Most commonly, there can be a Response to Motion for Summary Judgment filed. Motion practice is very intricate with many rules that can hang up even the most experienced attorney. You will probably be well suited to consult with a competent attorney in your area that normally handles cases like yours.
If the adverse party has filed a motion for summary judgment, you can obviously and should file an objection to the motion. You can also file your own motion for summary judgment and argue that there are no genuine issues of material fact and you are entitled to a judgment as a matter of law. You can also file a partial motion for summary judgment. In other words, you can file a motion for summary judgment on liability only.
I agree with the previous commenters that it is most appropriate to include a counter-motion for summary judgment in your opposition to their motion for summary judgment. As to your final questions, usually the scheduling order issued by the court will include a final date by which all "dispositive motions" must be filed. Check this date to determine the last date you can file your motion. Also, whether you can file one or more motions depends on how the court handles your first motion for summary judgment. If they dismiss it with prejudice, you're done. If they dismiss "without prejudice" or with leave to renew the motion, then you can file a subsequent motion.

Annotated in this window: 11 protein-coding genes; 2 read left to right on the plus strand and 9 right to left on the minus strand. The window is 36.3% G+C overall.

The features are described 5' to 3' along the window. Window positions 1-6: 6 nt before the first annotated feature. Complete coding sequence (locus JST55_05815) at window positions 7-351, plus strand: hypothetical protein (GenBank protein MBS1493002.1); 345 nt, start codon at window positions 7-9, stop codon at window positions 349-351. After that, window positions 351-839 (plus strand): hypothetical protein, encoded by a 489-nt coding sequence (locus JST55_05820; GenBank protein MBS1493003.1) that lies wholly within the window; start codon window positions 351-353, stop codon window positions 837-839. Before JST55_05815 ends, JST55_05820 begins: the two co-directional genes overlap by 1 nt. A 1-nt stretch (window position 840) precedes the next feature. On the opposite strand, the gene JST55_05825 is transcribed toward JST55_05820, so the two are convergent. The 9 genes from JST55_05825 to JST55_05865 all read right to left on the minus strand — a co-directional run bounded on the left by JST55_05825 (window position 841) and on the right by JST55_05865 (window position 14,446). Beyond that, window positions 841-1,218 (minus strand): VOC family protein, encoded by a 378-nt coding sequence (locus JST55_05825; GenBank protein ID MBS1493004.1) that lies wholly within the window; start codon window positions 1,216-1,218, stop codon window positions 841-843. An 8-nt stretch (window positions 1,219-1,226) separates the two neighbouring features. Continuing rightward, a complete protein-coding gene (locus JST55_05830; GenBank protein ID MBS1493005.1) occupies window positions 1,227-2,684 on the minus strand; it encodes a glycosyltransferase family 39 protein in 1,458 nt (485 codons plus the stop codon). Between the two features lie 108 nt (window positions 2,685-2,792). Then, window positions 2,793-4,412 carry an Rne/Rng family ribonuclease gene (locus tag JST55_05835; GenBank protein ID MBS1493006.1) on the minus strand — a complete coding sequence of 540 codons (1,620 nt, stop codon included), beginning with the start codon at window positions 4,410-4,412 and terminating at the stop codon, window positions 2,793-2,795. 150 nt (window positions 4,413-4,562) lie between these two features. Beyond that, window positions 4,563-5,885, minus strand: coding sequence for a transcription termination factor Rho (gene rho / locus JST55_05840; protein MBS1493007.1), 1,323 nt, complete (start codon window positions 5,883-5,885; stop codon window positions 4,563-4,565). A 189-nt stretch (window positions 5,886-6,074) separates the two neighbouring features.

As stated by previous commenters, I would recommend consulting an attorney. If your case is good it will be well worth the money you spend if it increases your chances of winning on summary judgment. The advice given here is only general advice and should not be relied upon without consulting an attorney.
Best of luck.
You should definitely file an Opposition to the Motion for Summary Judgment and may, if the facts and law support your position, file your own Cross Motion for Summary Judgment. The other party then would file their Opposition to your Cross Motion for Summary Judgment.
I agree with the other commentators that the court will generally set a time limit for dispositive motions to be heard. You should check with the court to see what the docket calendar has for your case.